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FW: Clinical trials result ontology.

From: Eric Neumann <eneumann@teranode.com>
Date: Tue, 23 Jan 2007 13:10:08 -0500
Message-ID: <A3970D83EC72E84B8D2C2400CD6F0B9FE9B16B@MI8NYCMAIL16.Mi8.com>
To: public-hcls-dse@w3.org

Might be relevant to our current tasks....

Working on the N3 examples for this friday.


-----Original Message-----
From: Dobson, Stephen [mailto:Stephen.Dobson@pfizer.com]
Sent: Tue 1/23/2007 10:34 AM
To: Eric Neumann
Subject: FW: Clinical trials result ontology.
Hi Eric, 


Are you aware of this site?  I'm not sure how long it's been around but
this is the first I've seen of it.  Seems like it's a nice start for
capturing output from trials in a computer understandable format. 




From: Dobson, Stephen 
Sent: Monday, January 22, 2007 11:00 PM
To: Kienle, Steven C; Burke, Paul; Slater, Ted; Swietek, Michael
Subject: Clinical trials result ontology. 


Hi All,


Check out "The randomized controlled trials (RCT) knowledgebase.  I
think this is the first example I've seen of a clinical trials ontology
in use. 






Seems like a nice way of representing trial results and
searching/combining reports across trials

The Trial Bank Project captures RCT information into RCT Bank, an
electronic, computer-understandable knowledge base that is specifically
designed to support systematic reviewing and evidence-based practice [7
<http://rctbank.ucsf.edu/home/introduction.html#7> ]. The data model for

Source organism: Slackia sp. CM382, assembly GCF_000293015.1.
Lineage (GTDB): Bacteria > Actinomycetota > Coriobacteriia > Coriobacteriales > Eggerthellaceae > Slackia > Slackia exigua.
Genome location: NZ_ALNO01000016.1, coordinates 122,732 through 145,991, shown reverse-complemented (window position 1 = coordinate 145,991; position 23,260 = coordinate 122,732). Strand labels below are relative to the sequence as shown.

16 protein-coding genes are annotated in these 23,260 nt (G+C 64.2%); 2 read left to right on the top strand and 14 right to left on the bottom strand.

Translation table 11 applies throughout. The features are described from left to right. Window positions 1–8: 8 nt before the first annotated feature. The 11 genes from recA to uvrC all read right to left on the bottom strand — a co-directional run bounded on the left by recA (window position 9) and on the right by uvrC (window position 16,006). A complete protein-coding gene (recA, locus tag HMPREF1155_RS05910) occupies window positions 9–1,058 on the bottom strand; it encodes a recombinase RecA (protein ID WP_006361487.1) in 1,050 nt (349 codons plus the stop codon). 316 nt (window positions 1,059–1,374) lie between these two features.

RCT Bank (called RCT Schema
<http://rctbank.ucsf.edu/ontology/outline/index.htm> ) is guaranteed to
contain all the trial information needed for rigorously applying RCT
evidence to practice, as derived from a task analysis of systematic
reviewing <http://rctbank.ucsf.edu/tasks/tasks.html> . RCT Bank collects
over 145 unique types of trial information, including detailed
information about a trial's protocol (e.g., intervention, outcomes,
eligibility criteria), execution, follow-up, and summary and/or
subject-level results. RCT Bank can capture trials at any stage, from
planned to fully completed. By capturing all the important trial
information into a computer-understandable form, RCT Bank will allow
computers to 

*	analyze trial information more completely 
*	identify and retrieve trials more accurately 
*	facilitate critical appraisal of a trial 
*	facilitate systematic review across trials 
*	use RCT Bank as a knowledge base for clinical decision support 
*	identify potential new findings and gaps in the evidence through
data mining and other knowledge discovery methods 







                                Stephen Dobson 

Associate Director

Molecular Profiling informatics

Pfizer Global Research and Development




Telephone:      860 715 3128 (direct line)

E-Mail:             Stephen.dobson@pfizer.com



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Received on Tuesday, 23 January 2007 18:11:31 UTC

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